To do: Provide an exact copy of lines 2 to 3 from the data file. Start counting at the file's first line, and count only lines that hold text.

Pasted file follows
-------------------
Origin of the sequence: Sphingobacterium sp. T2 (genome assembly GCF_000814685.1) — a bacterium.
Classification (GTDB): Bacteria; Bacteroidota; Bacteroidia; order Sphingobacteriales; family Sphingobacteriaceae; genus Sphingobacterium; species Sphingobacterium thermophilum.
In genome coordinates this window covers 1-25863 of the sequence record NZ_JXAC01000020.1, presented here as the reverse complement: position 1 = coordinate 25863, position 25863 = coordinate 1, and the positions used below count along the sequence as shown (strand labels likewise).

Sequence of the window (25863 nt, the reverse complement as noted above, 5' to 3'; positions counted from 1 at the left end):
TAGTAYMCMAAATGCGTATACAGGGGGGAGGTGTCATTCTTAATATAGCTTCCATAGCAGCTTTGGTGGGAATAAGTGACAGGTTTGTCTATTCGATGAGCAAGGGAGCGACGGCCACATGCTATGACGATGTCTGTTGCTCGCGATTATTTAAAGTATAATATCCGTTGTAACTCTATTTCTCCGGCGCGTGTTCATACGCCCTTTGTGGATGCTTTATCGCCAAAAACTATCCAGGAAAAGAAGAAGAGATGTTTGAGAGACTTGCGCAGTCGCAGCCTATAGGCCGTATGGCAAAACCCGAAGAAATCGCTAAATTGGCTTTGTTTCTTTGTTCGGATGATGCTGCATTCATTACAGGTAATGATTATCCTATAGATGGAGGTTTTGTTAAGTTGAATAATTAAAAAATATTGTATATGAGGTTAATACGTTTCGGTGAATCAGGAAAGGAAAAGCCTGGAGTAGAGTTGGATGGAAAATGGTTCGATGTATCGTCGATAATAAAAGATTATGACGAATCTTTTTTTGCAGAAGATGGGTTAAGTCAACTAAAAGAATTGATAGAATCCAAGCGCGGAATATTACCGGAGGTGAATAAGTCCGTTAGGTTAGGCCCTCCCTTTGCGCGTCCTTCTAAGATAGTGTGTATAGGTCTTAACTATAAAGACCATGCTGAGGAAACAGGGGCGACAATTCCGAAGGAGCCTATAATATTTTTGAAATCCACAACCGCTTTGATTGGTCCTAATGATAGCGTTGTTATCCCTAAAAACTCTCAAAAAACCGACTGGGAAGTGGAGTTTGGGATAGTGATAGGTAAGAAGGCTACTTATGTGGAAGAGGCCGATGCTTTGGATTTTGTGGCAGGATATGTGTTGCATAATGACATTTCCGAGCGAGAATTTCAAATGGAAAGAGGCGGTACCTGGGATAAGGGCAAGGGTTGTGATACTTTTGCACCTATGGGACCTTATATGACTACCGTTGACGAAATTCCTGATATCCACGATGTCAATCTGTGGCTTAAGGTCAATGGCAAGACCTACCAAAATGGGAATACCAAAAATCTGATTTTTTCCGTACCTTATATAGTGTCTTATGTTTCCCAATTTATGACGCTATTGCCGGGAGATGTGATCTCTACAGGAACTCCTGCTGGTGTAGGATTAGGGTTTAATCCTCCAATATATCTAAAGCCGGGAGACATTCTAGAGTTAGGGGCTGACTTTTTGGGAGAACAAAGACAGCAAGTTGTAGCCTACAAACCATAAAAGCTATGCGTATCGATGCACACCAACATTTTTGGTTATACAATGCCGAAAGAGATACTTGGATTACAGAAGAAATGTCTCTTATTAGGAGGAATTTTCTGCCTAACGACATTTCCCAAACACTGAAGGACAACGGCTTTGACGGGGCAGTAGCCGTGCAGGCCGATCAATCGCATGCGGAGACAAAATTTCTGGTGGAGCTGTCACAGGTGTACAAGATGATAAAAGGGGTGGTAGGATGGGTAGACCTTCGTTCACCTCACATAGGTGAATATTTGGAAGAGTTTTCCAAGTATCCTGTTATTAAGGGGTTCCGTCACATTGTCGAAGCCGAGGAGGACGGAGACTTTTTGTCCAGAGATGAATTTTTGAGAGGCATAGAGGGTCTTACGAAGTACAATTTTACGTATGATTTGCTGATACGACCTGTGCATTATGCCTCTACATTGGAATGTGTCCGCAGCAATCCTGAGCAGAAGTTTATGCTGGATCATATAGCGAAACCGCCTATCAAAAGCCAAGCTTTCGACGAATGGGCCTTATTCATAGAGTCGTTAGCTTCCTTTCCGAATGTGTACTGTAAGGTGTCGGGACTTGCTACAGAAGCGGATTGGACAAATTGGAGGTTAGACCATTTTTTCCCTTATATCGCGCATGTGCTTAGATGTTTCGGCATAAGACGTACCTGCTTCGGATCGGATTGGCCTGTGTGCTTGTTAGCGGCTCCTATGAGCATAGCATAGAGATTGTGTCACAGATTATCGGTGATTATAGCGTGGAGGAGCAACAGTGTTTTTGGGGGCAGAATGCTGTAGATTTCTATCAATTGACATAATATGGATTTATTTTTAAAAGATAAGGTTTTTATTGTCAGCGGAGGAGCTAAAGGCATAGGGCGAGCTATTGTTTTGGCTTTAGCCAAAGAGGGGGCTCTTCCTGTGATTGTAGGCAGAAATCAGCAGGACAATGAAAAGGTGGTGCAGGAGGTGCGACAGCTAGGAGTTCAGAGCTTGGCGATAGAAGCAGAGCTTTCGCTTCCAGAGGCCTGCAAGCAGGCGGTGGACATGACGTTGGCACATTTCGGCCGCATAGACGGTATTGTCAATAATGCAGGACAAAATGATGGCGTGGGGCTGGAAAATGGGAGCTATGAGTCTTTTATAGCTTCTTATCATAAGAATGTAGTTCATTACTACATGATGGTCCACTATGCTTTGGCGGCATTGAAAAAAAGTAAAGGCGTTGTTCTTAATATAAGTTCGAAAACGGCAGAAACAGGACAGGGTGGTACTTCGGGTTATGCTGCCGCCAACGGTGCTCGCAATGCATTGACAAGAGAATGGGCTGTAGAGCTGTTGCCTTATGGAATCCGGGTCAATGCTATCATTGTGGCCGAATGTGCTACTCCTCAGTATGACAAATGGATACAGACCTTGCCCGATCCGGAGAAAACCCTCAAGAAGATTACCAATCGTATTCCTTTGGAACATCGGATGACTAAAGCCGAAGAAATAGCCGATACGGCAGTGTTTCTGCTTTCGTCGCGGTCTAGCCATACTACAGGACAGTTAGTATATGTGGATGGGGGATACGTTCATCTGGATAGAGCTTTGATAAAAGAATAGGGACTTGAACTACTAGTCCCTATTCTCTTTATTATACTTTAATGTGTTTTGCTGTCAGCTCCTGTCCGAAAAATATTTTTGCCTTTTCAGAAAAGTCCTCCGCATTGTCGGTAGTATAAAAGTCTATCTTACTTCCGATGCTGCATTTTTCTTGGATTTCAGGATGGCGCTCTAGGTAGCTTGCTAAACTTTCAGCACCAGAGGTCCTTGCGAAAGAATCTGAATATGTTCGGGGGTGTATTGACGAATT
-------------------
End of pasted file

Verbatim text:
Classification (GTDB): Bacteria; Bacteroidota; Bacteroidia; order Sphingobacteriales; family Sphingobacteriaceae; genus Sphingobacterium; species Sphingobacterium thermophilum.
In genome coordinates this window covers 1-25863 of the sequence record NZ_JXAC01000020.1, presented here as the reverse complement: position 1 = coordinate 25863, position 25863 = coordinate 1, and the positions used below count along the sequence as shown (strand labels likewise).